The Advance Estimate for Q1 GDP, to one decimal, came in at 0.5 percent, down from the 1.4 percent in Q4 of 2015. Today's number was worse than most mainstream estimates, with Investing.com forecasting 0.7 percent and the Briefing.com consensus at 0.9 percent. The latest Atlanta Fed GDPNow forecast (on April 27) was 0.6 percent.
Here is an excerpt from the Bureau of Economic Analysis news release:
Real gross domestic product—the value of the goods and services produced by the nation’s economy less the value of the goods and services used up in production, adjusted for price changes—increased at an annual rate of 0.5 percent in the first quarter of 2016, according to the "advance" estimate released by the Bureau of Economic Analysis. In the fourth quarter, real GDP increased 1.4 percent.
The Bureau emphasized that the first-quarter advance estimate released today is based on source data that are incomplete or subject to further revision by the source agency (see the box on page 3 and "Comparisons of Revisions to GDP" on page 4). The "second" estimate for the first quarter, based on more complete data, will be released on May 27, 2016.
The increase in real GDP in the first quarter reflected positive contributions from personal consumption expenditures (PCE), residential fixed investment, and state and local government spending that were partly offset by negative contributions from nonresidential fixed investment, private inventory investment, exports, and federal government spending. Imports, which are a subtraction in the calculation of GDP, increased.
The deceleration in real GDP in the first quarter reflected a larger decrease in nonresidential fixed investment, a deceleration in PCE, a downturn in federal government spending, an upturn in imports, and larger decreases in private inventory investment and in exports that were partly offset by an upturn in state and local government spending and an acceleration in residential fixed investment. [Full Release]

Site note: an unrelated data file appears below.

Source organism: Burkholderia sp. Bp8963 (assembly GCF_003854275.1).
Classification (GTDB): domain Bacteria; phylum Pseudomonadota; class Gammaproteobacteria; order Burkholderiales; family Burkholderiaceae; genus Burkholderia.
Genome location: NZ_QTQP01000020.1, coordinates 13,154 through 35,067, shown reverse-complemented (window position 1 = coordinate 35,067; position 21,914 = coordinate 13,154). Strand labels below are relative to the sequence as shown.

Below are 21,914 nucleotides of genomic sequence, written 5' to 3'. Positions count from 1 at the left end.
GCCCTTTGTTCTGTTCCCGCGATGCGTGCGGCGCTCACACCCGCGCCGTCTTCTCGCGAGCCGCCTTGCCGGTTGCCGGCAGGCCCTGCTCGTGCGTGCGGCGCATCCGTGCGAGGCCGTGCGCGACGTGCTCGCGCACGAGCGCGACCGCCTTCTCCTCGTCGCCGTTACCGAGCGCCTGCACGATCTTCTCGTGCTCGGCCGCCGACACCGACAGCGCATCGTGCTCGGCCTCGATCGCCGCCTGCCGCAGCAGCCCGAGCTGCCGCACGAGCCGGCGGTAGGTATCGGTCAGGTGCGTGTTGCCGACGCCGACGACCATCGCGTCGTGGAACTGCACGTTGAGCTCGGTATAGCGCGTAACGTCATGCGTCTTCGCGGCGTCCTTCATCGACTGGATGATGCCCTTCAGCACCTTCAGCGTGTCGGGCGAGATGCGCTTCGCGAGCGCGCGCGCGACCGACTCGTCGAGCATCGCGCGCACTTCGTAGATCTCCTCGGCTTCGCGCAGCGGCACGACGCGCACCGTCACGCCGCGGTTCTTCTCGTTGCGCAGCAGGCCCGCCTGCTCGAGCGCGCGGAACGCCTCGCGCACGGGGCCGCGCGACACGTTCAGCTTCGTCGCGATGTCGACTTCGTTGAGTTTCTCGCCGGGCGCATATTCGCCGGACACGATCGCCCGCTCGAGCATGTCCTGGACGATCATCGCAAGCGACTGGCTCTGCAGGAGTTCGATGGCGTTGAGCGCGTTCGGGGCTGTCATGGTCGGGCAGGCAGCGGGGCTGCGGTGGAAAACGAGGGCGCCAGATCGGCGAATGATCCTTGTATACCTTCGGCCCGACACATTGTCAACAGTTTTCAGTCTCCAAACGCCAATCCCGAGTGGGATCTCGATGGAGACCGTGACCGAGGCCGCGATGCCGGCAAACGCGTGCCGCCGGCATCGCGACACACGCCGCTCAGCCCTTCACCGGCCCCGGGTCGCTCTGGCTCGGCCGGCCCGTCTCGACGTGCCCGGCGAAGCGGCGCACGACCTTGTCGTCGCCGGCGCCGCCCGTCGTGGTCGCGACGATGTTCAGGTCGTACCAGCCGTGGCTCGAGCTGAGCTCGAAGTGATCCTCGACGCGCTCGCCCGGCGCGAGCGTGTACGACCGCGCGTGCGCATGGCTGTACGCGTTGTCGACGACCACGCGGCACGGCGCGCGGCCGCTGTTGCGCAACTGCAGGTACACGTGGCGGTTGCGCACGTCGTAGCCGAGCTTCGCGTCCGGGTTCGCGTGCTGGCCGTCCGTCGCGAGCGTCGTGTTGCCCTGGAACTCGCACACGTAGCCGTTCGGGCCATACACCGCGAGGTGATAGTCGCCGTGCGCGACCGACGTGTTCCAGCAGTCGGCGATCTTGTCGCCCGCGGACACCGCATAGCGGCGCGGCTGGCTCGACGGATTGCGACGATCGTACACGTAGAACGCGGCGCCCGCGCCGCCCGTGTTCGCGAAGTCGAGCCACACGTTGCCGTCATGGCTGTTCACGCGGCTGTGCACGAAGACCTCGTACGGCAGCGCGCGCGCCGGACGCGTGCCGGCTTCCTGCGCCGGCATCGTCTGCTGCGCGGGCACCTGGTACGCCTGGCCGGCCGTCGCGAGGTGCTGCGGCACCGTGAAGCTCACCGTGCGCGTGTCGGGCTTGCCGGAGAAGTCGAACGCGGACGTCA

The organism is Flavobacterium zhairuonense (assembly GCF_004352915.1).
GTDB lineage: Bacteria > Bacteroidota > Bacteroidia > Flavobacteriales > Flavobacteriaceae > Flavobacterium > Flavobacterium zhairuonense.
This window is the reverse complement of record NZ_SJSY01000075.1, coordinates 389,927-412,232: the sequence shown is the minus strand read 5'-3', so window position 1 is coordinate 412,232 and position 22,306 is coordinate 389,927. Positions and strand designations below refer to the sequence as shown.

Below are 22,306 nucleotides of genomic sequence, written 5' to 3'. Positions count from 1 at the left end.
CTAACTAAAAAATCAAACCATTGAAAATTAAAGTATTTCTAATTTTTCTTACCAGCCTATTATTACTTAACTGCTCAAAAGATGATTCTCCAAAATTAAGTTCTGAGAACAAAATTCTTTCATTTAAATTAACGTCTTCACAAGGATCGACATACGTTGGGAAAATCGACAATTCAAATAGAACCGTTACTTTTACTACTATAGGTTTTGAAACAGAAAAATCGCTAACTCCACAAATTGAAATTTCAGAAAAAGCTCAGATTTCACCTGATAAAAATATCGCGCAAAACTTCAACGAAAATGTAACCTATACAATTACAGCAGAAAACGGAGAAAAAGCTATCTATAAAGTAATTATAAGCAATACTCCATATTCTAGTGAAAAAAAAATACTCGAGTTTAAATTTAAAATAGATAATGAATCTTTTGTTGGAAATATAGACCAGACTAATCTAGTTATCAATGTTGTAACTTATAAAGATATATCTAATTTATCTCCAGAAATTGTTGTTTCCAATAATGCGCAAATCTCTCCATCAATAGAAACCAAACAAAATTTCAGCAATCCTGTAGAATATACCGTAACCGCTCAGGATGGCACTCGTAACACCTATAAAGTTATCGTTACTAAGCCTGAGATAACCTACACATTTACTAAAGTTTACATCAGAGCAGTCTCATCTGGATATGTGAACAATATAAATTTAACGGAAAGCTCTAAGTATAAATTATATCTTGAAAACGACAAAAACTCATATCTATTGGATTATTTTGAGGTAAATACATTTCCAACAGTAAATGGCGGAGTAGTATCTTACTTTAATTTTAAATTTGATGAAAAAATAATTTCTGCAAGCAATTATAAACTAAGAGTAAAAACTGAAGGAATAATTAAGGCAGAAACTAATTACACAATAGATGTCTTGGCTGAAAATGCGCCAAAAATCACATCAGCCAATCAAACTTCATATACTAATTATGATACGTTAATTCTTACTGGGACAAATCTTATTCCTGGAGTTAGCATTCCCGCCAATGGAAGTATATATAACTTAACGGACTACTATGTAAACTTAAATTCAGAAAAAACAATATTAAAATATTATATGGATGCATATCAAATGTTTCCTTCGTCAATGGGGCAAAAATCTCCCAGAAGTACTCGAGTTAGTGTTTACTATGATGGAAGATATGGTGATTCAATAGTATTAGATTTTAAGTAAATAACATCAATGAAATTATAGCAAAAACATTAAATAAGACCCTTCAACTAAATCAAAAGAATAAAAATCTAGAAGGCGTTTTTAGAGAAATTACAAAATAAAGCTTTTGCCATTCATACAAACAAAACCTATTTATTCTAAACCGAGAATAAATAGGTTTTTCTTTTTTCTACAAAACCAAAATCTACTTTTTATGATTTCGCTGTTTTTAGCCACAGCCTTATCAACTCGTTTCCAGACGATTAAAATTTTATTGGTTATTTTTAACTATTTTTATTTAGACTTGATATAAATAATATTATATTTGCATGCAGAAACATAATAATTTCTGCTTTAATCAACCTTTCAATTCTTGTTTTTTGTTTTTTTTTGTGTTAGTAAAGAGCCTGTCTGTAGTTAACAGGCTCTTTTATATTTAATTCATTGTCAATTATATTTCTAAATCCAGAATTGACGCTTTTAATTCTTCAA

Here is a look at Quarterly GDP since Q2 1947. Prior to 1947, GDP calculated annually. To be more precise, the chart shows is the annualized percent change from the preceding quarter in Real (inflation-adjusted) Gross Domestic Product. We've also included recessions, which are determined by the National Bureau of Economic Research (NBER). Also illustrated are the 3.23% average (arithmetic mean) and the 10-year moving average, currently at 1.30 percent
Note: The headline 0.5% real compounded rate of change is 0.54% at two decimal places.
Here is a log-scale chart of real GDP with an exponential regression, which helps us understand growth cycles since the 1947 inception of quarterly GDP. The latest number puts us 15.0% below trend, the largest negative spread in the history of this series.
A particularly telling representation of slowing growth in the US economy is the year-over-year rate of change.
In summary, the Q1 GDP Advance Estimate of 0.5 percent was worse than most mainstream estimates and below the 1.4 percent of Q4 of 2015.
Other GDP updates: